The Defense Intelligence Agency said a former Nigerian navy commodore Kunle Olawunmi was wanted for exposing in an interview how President Muhammadu Buhari’s administration refused to question high-level politicians as Boko terrorists Haram have appointed them as their sponsors.

SaharaReporters has learned that the DIA asked Olawunmi to report to its headquarters in Abuja on Tuesday with his international passport, which could be seized.

The Defense Intelligence Agency is Nigeria’s main military intelligence agency.

“The agency said retired Navy Commodore Kunle Olawunmi was wanted for overthrowing Boko Haram sponsors under Buhari’s rule. They asked him to come with his international passport on Tuesday to the DIA office in Abuja, ”a prominent source said.

SaharaReporters reported last Wednesday that Olawunmi spoke when he appeared on Channels Television’s “Sunrise Daily” breakfast show.

He had condemned Tuesday’s attack by bloodthirsty bandits on the Kaduna campus of Nigeria’s main military university, the Nigerian Defense Academy, where two military officers were killed and another kidnapped.

The professor of global security studies said: “This is an aberration; you are not attacking the Nigerian Defense Academy and not getting out of it. In 2017, I conducted an investigation by the Minister of Defense who wanted me to verify what was going on with the training and security there (NDA). I remember spending about a week in the NDA with the commander and the staff but something struck me: every Friday the door of the NDA is wide open and everyone has access to the mosque to pray.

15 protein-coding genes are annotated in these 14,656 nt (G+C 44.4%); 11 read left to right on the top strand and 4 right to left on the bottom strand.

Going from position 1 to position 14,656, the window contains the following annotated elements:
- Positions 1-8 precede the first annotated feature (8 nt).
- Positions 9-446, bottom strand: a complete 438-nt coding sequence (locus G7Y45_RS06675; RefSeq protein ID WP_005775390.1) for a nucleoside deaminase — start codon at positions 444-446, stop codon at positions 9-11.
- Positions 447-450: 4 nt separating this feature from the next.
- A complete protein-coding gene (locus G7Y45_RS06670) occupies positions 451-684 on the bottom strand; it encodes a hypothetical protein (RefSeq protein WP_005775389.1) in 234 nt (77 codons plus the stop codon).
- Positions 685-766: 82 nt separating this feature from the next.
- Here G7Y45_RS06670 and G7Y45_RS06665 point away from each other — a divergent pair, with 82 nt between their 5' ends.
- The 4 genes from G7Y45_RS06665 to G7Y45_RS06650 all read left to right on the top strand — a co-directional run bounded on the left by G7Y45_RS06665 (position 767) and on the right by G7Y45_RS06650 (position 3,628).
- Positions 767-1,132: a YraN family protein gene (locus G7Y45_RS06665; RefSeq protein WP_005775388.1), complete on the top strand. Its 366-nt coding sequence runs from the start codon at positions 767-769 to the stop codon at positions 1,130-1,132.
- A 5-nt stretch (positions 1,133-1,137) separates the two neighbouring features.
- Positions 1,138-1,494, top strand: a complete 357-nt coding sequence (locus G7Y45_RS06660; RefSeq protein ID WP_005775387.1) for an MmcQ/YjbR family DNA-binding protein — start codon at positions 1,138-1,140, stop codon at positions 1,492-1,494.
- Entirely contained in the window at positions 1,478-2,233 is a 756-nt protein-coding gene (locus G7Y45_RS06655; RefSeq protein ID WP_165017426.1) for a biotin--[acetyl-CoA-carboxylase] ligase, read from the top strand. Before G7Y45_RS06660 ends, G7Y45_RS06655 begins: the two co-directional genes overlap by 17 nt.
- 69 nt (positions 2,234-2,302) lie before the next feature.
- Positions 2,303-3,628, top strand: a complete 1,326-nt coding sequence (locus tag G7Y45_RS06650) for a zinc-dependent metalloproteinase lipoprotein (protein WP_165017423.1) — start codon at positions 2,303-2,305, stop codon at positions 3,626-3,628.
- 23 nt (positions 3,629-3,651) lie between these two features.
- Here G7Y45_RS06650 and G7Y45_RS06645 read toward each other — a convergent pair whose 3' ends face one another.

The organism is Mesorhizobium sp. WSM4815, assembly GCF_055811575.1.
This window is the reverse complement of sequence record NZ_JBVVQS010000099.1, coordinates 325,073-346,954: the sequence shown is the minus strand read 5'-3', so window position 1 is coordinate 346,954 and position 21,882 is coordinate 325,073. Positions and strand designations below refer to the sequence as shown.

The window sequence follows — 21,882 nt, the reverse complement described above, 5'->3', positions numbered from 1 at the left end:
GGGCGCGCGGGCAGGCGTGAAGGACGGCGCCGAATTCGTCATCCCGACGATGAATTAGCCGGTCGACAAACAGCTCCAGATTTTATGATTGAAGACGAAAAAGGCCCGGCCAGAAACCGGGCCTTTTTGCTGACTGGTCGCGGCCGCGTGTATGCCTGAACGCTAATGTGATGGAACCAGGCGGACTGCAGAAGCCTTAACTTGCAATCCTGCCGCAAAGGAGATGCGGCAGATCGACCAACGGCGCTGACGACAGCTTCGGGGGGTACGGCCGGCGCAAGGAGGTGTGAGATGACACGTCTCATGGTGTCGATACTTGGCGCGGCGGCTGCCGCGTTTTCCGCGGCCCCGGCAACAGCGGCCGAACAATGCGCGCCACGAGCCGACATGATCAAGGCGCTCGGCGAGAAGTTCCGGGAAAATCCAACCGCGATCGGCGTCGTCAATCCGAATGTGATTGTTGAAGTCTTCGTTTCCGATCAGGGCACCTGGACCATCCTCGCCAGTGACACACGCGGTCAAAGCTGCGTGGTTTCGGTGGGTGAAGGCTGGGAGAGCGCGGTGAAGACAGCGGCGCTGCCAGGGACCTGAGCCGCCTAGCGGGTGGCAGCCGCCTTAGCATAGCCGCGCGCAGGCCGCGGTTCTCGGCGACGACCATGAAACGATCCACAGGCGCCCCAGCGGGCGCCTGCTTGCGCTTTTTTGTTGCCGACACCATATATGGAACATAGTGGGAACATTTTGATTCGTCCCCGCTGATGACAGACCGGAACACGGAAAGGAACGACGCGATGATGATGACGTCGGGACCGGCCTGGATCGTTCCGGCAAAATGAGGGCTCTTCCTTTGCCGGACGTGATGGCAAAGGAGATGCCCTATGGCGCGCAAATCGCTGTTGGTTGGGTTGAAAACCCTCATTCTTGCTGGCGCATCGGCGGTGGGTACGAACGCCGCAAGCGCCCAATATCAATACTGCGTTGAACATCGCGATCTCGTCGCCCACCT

“On Fridays, you will see the same thing happen in all the military formations in the country. If you go to Defense Headquarters, I served at Defense Headquarters as Deputy Director, Defense Administration, between 2015 and 2017, during my two years at Defense Headquarters, j Have received visitors twice due to the strict security architecture but every Friday the door to Defense Headquarters is wide open for everyone to come in and observe Juma’at.

“This is the time when terrorists have time to profile our security environment. It always has been. I have served in military intelligence for the past 35 years. Our problem is religious and socio-cultural.